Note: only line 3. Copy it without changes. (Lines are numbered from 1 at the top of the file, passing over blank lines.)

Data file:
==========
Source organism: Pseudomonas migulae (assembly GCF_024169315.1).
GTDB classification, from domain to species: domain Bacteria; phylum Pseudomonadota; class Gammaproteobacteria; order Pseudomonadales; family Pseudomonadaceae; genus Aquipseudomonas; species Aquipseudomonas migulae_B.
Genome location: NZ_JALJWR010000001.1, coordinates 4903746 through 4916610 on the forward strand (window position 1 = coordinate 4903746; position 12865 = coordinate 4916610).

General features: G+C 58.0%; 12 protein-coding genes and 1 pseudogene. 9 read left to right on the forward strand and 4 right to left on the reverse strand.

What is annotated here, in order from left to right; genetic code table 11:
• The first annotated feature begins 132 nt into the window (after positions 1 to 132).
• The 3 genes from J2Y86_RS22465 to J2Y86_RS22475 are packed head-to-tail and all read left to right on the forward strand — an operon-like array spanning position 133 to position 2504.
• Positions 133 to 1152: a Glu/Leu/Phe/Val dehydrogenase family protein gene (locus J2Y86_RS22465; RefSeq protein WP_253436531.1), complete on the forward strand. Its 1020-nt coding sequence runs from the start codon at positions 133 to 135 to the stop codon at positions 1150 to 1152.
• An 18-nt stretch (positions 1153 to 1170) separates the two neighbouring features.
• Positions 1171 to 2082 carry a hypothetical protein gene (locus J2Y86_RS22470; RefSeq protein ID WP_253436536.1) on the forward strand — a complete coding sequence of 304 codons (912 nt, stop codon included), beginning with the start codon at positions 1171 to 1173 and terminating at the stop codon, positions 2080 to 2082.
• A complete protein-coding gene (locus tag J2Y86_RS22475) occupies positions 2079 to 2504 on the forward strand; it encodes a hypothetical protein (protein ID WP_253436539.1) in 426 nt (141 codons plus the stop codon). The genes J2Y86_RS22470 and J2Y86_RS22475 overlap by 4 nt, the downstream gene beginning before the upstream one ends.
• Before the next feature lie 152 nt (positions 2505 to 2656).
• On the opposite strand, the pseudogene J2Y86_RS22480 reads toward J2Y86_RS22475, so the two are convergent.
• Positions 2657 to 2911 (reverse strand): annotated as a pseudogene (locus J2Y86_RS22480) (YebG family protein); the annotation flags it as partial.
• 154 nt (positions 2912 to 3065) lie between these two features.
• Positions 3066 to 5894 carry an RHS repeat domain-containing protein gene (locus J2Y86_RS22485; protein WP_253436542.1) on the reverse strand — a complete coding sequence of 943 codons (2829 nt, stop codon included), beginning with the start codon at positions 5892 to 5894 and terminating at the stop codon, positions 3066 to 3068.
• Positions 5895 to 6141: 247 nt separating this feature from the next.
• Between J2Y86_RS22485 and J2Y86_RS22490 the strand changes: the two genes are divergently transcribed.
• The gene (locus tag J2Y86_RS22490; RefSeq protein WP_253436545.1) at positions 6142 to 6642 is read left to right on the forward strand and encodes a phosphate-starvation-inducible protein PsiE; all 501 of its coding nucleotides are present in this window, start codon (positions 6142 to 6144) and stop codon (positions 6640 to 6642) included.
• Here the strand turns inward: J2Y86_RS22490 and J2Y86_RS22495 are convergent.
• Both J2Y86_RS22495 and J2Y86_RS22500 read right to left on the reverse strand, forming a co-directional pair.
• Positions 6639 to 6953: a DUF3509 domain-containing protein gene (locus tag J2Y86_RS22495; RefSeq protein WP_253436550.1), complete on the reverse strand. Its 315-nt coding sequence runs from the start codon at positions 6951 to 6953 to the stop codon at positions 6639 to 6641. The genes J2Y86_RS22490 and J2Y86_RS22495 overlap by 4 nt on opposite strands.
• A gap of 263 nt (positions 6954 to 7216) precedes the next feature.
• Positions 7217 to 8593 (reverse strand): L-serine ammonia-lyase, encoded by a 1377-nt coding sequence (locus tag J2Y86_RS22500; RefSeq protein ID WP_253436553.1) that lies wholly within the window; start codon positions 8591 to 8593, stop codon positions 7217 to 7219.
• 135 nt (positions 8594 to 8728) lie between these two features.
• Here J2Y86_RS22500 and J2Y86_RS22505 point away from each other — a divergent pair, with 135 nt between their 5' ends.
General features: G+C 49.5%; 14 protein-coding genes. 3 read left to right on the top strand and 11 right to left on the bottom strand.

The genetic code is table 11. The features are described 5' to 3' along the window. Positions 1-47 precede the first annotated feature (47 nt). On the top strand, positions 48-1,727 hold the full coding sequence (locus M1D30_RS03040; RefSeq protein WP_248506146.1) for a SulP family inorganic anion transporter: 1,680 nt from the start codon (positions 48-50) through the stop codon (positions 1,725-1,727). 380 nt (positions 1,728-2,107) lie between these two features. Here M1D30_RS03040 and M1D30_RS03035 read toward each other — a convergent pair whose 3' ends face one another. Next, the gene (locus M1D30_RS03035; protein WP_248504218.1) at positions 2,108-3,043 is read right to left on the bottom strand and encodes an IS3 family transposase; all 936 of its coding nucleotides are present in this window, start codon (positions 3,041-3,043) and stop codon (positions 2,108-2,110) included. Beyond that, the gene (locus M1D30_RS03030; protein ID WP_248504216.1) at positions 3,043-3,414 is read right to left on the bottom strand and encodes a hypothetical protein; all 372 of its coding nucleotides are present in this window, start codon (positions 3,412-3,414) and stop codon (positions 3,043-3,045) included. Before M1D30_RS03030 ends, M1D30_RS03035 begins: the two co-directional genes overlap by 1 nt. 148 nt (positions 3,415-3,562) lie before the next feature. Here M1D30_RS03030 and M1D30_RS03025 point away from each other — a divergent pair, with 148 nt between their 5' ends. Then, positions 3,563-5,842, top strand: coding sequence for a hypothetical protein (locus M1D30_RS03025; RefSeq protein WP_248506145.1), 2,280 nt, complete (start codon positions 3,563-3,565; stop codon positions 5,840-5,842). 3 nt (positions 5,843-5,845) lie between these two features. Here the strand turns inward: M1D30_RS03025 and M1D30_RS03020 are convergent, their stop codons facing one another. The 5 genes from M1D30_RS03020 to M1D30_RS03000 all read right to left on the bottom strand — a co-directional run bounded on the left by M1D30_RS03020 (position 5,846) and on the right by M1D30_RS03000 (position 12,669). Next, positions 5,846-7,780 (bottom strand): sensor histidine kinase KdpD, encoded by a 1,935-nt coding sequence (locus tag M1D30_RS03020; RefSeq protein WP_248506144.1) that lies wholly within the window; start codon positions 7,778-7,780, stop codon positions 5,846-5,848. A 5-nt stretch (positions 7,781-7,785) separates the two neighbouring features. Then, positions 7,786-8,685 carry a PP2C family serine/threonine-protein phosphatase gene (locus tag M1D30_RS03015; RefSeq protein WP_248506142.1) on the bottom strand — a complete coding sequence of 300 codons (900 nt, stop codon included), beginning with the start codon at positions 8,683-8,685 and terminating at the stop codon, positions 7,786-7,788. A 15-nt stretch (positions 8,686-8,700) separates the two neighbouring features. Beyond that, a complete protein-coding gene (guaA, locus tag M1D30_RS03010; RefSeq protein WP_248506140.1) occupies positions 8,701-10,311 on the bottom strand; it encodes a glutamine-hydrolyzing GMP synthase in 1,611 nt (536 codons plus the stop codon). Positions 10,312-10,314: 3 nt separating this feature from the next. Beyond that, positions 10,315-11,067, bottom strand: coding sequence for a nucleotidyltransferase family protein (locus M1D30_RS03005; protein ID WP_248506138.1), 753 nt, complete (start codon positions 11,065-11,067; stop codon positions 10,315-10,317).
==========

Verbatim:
Genome location: NZ_JALJWR010000001.1, coordinates 4903746 through 4916610 on the forward strand (window position 1 = coordinate 4903746; position 12865 = coordinate 4916610).